News

22.03.17

BMA: Government must come clean about ‘cheap tricks’ on STP funding

The government has employed “cheap tricks” to mask its real intentions for sustainability and transformation plan (STP) funding, the British Medical Association (BMA) has claimed after it was revealed that promised investment for STPs in England would be spread over three years, rather than given up front.

In chancellor Phillip Hammond’s budget earlier this month, it was announced that £325m of capital would be made available to deliver STP plans – implying that money would be given to STPs immediately.

But the BMA argues that this figure was misleading, as the government’s budget document reveal the reality behind funds available for the 44 STPs, saying that the £325m investment would actually be spread over three years, with only £130m available this year, a figure that BMA deputy council chair David Wrigley has described as “paltry”.

“While the government’s U-turn on NI rates has dominated the headlines the chancellor appears to have got away with yet another cheap trick on health spending,” Wrigley said.

“Nearly two-thirds of the capital announced for STPs has vanished in an accounting trick and will not be seen for months or years – if at all.”

A BMA report earlier this year revealed that the enormous figure of at least £9.5bn was needed to get all of the STPs off the ground – and that the £325m put aside would only cover one STP, in South West London.

The most recent development will come as an extra dent to ambitions for STPs, as the amount of money is even less likely to allow health leaders to implement change.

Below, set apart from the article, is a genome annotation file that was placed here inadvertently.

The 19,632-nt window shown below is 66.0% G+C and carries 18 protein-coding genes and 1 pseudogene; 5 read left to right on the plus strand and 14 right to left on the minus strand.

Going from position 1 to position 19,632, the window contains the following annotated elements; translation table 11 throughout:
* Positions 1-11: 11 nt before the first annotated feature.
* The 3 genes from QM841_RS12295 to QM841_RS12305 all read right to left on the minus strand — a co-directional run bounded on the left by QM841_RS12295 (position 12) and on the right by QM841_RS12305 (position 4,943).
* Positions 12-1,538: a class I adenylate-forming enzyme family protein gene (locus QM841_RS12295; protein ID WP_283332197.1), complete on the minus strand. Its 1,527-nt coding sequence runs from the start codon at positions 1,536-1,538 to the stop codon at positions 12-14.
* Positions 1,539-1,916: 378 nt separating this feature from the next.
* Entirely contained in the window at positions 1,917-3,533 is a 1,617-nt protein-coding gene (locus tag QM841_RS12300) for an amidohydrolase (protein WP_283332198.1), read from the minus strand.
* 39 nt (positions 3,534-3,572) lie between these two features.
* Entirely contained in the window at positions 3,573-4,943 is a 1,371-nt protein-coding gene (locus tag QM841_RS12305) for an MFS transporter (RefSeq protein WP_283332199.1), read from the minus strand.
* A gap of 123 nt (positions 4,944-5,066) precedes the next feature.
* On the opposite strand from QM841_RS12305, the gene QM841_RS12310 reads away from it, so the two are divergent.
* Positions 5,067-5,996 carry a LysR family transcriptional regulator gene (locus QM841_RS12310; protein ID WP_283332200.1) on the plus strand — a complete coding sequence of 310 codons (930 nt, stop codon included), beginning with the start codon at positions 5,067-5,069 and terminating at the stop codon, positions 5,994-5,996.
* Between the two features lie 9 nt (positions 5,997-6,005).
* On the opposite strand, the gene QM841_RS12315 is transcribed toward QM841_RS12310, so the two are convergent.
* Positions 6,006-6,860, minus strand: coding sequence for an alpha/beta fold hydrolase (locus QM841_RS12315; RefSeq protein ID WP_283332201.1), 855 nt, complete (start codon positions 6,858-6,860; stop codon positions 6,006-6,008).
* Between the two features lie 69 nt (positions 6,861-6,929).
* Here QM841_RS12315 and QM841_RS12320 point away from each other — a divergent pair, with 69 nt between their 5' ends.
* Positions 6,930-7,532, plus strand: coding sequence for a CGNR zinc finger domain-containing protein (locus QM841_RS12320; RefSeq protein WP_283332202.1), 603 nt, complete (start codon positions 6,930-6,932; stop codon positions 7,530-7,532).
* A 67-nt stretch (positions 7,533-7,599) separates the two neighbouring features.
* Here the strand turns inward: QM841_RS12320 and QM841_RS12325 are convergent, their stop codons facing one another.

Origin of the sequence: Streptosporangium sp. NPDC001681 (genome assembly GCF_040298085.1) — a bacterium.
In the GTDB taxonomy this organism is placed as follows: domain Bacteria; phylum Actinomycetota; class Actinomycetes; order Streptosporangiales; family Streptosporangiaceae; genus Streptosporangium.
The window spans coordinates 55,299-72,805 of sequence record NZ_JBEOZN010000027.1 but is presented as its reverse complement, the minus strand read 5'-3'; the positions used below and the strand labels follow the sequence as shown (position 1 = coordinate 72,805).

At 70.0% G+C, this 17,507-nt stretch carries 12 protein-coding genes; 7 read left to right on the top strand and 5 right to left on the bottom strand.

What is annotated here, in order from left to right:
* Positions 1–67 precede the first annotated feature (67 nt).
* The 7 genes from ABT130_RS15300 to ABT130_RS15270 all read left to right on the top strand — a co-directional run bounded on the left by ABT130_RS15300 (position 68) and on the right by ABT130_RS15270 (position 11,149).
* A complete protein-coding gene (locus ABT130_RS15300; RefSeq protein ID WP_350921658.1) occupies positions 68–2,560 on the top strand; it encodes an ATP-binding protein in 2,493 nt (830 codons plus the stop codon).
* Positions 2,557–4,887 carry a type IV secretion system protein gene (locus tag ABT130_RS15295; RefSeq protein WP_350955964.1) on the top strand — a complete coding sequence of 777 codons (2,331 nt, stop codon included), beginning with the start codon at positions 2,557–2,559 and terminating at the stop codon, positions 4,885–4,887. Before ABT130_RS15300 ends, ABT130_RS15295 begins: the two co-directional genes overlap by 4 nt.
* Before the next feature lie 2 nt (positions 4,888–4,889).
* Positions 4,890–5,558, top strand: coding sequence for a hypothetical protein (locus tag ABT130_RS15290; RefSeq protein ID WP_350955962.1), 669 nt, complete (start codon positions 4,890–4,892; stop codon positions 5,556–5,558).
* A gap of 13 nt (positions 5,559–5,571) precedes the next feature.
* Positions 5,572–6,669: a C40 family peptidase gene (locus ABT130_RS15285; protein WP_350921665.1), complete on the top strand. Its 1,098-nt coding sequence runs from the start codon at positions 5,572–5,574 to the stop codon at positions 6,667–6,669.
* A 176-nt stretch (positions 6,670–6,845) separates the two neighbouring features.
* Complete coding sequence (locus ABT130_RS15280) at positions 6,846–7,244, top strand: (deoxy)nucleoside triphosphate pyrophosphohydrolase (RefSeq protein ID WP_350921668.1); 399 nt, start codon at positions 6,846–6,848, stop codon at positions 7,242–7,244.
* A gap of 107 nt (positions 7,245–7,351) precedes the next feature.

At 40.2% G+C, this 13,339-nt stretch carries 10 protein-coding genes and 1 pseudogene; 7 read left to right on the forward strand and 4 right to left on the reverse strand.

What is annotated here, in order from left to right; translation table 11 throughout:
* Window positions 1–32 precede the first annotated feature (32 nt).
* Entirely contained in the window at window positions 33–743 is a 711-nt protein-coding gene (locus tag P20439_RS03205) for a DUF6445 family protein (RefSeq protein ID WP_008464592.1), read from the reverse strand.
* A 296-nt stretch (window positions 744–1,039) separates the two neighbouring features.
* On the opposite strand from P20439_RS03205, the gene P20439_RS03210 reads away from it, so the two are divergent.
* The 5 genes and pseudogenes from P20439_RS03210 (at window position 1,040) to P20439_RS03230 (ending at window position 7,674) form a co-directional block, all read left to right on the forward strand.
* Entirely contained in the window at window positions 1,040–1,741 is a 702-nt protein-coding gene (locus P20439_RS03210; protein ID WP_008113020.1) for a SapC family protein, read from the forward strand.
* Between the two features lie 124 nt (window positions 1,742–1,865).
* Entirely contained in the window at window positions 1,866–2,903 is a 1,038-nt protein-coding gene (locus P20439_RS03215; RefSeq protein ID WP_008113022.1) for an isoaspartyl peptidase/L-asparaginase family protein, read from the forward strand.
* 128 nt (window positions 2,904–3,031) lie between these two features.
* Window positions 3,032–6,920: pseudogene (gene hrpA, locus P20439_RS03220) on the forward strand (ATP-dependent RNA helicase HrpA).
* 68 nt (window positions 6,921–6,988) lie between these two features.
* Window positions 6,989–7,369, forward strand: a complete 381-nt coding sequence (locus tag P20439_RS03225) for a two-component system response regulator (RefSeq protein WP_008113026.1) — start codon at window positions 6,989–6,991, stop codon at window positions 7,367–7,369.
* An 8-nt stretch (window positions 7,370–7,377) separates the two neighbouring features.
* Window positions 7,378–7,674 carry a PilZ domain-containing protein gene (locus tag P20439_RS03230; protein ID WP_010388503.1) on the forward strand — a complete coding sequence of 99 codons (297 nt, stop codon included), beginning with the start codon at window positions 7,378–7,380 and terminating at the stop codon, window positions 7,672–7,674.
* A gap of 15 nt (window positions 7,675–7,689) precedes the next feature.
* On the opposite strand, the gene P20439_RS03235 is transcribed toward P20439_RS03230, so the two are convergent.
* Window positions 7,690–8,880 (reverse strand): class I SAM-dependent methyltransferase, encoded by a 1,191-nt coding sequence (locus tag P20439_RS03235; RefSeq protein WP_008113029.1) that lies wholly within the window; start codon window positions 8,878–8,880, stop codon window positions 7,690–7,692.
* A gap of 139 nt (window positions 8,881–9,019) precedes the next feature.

“Speaking to Parliament Mr Hammond appeared to be clear that this money was for those STP projects ready to go ahead now and that the situation would be addressed again in the Autumn,” Wrigely went on, “but only a paltry amount remains and the £130m available will make little or no impact.”

He added that there was “nothing sustainable” about asking the health service to design its own future whilst ignoring immediate need, adding “there is nothing transformative about providing around 100 times less than the capital funding that these plans require”.

“This is the same government that regularly claims the NHS is fully funded and gave us a fictitious claim of having injected £10bn into the health service,” he said. “It is time the government is open and honest with the public and with those who work in our brilliant NHS – the health service cannot be forced to limp from one crisis to another with only sticking plasters to help. The NHS is in crisis and urgent action is required.”

NHE has contacted NHS England and DH or comment, but at the time of publication had received no reply.

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Comments

Dr Sarah Andersen   23/03/2017 at 12:18

I think the lack of media coverage about the STPs, and what the impacts will be, and could be, are startling. I have been expressing my views about negative effects of STP on delivery of an efficient health service and yet many people are entirely unaware of theses changes. I am a GP, and most of my colleagues in Brighton do not seem to be concerned about the wider impacts of the STPs, they are too busy working hard, and trying to implement them in good faith.

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